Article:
The Berlin-based youth wing of the far-right Alternative for Germany (AfD) is furious. In the lead-up to last week’s European elections, a race where climate change was many voters’ top concern, the leadership of Germany’s upstart party had doubled down on climate denial. The party grew modestly, garnering 10.8 percent of the vote, but fared poorly compared to the Green Party’s surge to second place there with over 20 percent. In an open letter to party leadership, Young Alternative Berlin chair David Eckert urged higher ups to “refrain from the difficult to understand statement that mankind does not influence the climate,” warning that the party risks losing touch with younger voters, and that climate issues move “more people than we thought.”
They’re right to worry. Three big stories have topped headlines about the European elections: that of a fortified but not altogether triumphant far right, an eroding center, and a wave of support for the European Greens, which took a little over 9 percent of MEP seats overall. These are currently countervailing forces. While heterogeneous at the national level and with a mixed record in governing coalitions, the Greens broadly promise to reject the xenophobia of the right and bring down emissions by working together across member states. Parties aside, the Europeans concerned about the climate crisis tend to be progressives that don’t peddle in reactionary nationalism. That may not, as young AfD members hope, be the case forever.
In the United States the main litmus test for gauging where a politician stands on climate change has been a deceptively simple and entirely apolitical one: Do you believe in climate change or not? Considering the scope and scale of the changes needed, it’s a dangerously low bar. The picture abroad—where climate denial is relatively rare—is more complicated. With few exceptions, outright climate deniers of Donald Trump’s ilk don’t have much power outside the United States. The UK has harbored plenty of climate deniers in and outside of government, but even Tory governments have paid at least lip service to curbing emissions, as has most all of Europe’s badly bruised center-right.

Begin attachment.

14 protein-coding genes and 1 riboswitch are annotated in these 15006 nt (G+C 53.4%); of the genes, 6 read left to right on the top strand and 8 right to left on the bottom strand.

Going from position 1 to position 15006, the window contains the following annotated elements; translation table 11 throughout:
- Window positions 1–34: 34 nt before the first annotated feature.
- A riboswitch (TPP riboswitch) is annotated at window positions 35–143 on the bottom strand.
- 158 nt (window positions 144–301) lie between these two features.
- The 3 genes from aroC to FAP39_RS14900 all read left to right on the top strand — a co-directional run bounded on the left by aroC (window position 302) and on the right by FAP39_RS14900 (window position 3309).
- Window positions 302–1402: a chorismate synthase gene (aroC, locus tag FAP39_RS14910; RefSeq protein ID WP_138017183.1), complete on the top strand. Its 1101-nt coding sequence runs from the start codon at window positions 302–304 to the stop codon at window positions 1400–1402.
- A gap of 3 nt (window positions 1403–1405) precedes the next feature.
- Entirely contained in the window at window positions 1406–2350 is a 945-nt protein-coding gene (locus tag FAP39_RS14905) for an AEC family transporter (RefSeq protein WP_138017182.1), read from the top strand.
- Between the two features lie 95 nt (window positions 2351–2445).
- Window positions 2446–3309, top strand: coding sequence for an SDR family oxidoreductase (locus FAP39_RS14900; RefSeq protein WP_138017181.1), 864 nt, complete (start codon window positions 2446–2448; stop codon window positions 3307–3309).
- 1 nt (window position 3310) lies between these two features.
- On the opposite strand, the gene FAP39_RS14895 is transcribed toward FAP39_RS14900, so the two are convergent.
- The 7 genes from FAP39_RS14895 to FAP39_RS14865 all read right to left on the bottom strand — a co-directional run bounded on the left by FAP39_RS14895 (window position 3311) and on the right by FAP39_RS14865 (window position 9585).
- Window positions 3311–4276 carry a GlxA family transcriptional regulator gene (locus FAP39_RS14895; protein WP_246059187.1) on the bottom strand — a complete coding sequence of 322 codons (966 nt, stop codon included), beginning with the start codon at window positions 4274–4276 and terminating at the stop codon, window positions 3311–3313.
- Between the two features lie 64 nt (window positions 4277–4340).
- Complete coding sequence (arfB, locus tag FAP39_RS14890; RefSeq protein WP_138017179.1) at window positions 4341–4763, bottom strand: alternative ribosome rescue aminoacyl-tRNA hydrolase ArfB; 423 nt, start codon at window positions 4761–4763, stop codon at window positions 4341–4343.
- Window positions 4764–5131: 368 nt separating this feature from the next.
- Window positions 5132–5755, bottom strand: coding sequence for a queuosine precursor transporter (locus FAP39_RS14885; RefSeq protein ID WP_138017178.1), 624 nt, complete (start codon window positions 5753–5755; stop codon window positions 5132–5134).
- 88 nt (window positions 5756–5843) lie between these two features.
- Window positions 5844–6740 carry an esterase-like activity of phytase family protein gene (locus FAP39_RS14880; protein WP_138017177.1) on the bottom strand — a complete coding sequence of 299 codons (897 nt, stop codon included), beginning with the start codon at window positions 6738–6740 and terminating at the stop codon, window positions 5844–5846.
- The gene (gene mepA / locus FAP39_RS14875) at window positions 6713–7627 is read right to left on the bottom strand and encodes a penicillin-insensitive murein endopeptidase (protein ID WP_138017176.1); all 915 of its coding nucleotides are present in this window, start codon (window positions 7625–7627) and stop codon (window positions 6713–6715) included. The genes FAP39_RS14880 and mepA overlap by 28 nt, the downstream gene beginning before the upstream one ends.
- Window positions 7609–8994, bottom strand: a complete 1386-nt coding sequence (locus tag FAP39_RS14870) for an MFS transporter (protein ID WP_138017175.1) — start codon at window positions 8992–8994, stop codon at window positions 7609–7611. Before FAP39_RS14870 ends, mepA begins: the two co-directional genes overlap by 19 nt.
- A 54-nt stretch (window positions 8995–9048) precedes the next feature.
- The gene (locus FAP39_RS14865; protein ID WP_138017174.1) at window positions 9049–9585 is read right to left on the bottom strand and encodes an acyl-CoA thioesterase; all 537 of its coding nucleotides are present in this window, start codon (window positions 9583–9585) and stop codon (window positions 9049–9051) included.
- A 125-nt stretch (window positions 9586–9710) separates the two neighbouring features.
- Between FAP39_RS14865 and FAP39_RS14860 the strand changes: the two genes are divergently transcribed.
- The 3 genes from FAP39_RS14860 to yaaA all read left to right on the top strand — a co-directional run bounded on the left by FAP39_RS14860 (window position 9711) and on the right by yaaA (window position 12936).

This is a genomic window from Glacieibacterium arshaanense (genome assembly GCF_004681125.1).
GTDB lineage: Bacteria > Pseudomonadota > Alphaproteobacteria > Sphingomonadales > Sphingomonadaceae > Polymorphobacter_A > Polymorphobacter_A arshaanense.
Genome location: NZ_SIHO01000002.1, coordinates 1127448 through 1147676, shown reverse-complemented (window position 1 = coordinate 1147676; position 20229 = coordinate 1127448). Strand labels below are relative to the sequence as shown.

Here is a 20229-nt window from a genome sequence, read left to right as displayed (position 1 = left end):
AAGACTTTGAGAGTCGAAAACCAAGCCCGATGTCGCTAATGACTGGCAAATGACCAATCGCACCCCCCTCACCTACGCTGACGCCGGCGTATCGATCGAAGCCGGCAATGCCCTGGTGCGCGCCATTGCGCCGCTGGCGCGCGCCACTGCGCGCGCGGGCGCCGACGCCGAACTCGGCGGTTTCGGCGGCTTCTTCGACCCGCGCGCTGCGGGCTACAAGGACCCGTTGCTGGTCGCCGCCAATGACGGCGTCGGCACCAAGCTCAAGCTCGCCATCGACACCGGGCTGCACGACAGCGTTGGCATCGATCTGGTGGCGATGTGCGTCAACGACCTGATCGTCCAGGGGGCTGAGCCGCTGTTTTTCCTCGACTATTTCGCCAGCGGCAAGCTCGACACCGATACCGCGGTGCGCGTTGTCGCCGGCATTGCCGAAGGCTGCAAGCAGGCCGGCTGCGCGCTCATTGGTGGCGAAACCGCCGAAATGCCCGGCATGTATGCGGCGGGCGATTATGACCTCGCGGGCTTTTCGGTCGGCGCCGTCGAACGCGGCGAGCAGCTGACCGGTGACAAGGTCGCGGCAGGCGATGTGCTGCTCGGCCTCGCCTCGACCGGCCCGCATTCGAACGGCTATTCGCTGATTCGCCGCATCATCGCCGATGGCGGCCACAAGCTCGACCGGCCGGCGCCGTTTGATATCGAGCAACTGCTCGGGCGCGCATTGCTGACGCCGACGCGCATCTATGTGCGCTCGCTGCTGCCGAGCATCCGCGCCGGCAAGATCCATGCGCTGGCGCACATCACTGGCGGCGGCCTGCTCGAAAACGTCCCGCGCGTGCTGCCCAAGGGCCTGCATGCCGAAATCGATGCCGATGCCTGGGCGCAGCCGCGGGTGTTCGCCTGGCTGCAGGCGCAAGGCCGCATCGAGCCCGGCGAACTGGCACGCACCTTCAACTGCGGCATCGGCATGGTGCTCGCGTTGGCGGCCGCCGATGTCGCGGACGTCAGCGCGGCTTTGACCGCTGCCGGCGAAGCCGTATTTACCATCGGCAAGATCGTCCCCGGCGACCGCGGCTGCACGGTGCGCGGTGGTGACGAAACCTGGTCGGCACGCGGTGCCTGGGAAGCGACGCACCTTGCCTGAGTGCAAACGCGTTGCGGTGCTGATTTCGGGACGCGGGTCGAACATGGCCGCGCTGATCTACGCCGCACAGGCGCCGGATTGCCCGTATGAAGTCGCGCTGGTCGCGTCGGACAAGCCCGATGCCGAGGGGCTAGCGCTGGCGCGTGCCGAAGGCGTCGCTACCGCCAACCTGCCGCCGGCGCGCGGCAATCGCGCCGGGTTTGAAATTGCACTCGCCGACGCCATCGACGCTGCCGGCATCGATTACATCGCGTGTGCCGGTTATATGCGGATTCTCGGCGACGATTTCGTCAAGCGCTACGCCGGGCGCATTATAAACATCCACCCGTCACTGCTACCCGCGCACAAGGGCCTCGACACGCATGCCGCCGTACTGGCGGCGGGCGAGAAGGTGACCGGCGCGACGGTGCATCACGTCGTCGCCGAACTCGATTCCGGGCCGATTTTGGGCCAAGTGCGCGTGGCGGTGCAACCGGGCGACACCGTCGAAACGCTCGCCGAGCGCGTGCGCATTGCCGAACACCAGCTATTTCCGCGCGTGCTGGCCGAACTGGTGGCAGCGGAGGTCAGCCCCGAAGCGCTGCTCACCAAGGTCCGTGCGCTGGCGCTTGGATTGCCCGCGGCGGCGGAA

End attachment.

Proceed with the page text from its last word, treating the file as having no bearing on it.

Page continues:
Until now, far-right parties in Europe have tended to question climate science as just another example of cosmopolitan groupthink, if they mentioned it at all. But some have begun to embrace the fact that climate is on European voters’ minds. France’s National Rally (RN)—recently rebranded under the leadership of Marine Le Pen—unveiled a climate change policy platform in advance of the European election. “Borders are the environment’s greatest ally,” twenty-three-year-old RN spokesperson Jordan Bardella told a right-wing paper in April. “[I]t is through them that we will save the planet.” Le Pen herself has argued that concern for the climate is inherently nationalist. Those who are “nomadic,” she said, “do not care about the environment; they have no homeland.”
Among Le Pen’s brain trust is essayist Hervé Juvin, who has contended in the last few months that “the main threat we face now comes from the collapse of our environment,” urging that it must become a central focus of European politics. Juvin’s analysis has an anti-neoliberal spin. During a wide-ranging speech in Moldova in 2016, he name-checked Hungarian economist Karl Polanyi—a mainstay of social democratic thought—and noted the end of both the market society and “the liberal systems as we knew them,” decrying greed and globalization. Like Le Pen, he called for a nationalistic localism and a return of the commons for “the people of European Nations,” whom he calls the “indigenous people, on our land, in our countries, with our traditions, our faith, our common goods we fought for so many times, and we are still able to fight for”—everyone else be damned.